Mr. Marks also told me he hoped the Mint would sell the medals the same way it sold the 9/11 medals in 2011, which was mint-to-demand for a defined period of time with no mintage cap. He felt that approach would allow us to see how popular the program, and by extension modern Liberty, really is.
But after the Mint clarified in August that both the product and mintage limit for the silver medals would be 12,500 for each of the two 2016 medals, Mr. Marks said he was very disappointed.
He noted that “Sadly, many collectors who have looked forward to the release of the 2016 American Liberty Silver Medal will be unable to buy one. Look for the total mintage of 25,000 to sell out in minutes. Those lucky enough to snag this silver medal this coming Tuesday will benefit from the instant value appreciation of a new American numismatic rarity. Everyone else will just be disappointed.”
Those comments proved to be very prescient since the medals sold out in six minutes and saw an immediate spike in aftermarket value.
From a longer-term perspective, the 2016 Liberty medal program is significant because it may change the way collectors view medals. The combination of themes with wide appeal, well-designed and original artwork, and well-struck Proof finishes could mark a turning point in the popularity of collecting medals.
Producing future silver medals in high relief is also something that should help sustain interest in the program, especially considering the popularity of the ultra high relief silver art rounds produced by Elemetal and distributed by Provident Metals. Not to mention that medals are often struck in high relief.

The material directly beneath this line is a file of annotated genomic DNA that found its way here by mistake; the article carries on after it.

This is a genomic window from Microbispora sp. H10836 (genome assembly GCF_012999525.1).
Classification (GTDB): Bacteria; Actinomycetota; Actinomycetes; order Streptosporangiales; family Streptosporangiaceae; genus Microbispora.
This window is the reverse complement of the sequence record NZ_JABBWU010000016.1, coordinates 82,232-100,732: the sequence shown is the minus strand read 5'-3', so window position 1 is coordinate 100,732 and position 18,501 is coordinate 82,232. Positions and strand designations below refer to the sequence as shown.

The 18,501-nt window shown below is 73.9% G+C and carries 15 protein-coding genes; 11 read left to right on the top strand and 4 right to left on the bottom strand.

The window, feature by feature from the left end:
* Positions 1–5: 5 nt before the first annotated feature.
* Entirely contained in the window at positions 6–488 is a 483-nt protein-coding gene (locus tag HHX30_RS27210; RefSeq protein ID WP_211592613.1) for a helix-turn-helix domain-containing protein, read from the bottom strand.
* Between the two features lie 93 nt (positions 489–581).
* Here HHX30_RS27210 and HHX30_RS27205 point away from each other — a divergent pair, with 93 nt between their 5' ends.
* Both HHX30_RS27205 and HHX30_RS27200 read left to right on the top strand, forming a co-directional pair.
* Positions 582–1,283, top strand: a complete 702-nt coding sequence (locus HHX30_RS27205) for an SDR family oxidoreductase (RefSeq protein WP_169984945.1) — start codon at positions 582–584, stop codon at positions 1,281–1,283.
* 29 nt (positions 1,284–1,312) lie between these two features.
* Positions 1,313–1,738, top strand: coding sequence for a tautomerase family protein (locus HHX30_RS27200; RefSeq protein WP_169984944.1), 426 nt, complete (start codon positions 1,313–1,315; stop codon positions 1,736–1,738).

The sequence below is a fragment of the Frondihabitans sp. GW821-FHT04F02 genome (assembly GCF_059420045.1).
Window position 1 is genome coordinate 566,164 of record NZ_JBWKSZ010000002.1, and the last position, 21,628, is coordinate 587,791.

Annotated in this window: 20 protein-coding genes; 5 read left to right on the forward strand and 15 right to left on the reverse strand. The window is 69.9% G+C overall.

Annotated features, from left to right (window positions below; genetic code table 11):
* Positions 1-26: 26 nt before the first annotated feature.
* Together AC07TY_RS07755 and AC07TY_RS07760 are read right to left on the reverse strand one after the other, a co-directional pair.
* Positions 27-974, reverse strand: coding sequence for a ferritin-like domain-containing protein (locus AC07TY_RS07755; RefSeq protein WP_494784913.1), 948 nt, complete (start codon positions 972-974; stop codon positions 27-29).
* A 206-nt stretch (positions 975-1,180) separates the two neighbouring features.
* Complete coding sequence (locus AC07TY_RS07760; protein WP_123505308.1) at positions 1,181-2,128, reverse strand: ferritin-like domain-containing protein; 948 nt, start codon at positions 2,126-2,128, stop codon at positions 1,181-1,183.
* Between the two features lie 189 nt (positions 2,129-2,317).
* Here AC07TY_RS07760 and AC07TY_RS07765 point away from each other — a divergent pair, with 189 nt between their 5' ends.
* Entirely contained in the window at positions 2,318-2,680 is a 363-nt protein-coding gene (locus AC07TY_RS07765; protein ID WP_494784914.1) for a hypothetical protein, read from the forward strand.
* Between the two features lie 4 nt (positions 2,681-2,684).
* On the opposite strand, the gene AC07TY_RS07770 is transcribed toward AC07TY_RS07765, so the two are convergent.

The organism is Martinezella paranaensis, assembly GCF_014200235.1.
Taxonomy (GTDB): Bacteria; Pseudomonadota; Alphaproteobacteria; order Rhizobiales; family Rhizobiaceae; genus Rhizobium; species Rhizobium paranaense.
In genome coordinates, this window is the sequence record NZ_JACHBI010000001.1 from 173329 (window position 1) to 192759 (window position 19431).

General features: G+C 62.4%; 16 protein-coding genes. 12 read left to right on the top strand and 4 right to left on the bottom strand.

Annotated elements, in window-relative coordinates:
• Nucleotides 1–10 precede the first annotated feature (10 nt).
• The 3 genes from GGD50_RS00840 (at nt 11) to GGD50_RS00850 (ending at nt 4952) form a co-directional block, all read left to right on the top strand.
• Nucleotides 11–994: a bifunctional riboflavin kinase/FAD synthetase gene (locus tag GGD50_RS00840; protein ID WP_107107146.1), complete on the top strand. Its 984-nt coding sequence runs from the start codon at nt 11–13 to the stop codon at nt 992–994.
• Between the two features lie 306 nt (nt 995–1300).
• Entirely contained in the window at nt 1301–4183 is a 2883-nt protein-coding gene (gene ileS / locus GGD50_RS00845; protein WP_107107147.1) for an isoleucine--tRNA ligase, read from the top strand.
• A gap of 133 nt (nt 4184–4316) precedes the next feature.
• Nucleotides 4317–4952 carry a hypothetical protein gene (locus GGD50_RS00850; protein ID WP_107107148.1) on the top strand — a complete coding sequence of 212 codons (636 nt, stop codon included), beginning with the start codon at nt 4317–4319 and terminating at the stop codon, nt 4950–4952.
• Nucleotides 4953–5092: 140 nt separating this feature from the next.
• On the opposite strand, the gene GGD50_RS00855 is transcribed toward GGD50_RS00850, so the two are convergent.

If the Mint’s artists continue to produce Liberty and eagle designs that are as artistically inspired as those on the new medals, that should enable the program to achieve the two main goals which the CCAC established for the program, namely, to promote greater artistic excellence in American coin design, and to produce medals that showcase the talents of American medallic artists.
But for these goals to be achieved, it will be essential to get the designs right and also to make more of the medals so that a broader cross-section of collectors can enjoy them.
The design for the 2017 gold coin and silver medal featuring a young African-American woman wearing a crown of stars has been the subject of criticism similar to that which the design for the 2015 gold coin received. But hopefully buyers will keep an open mind and wait to see how they look once actually struck as coins and medals.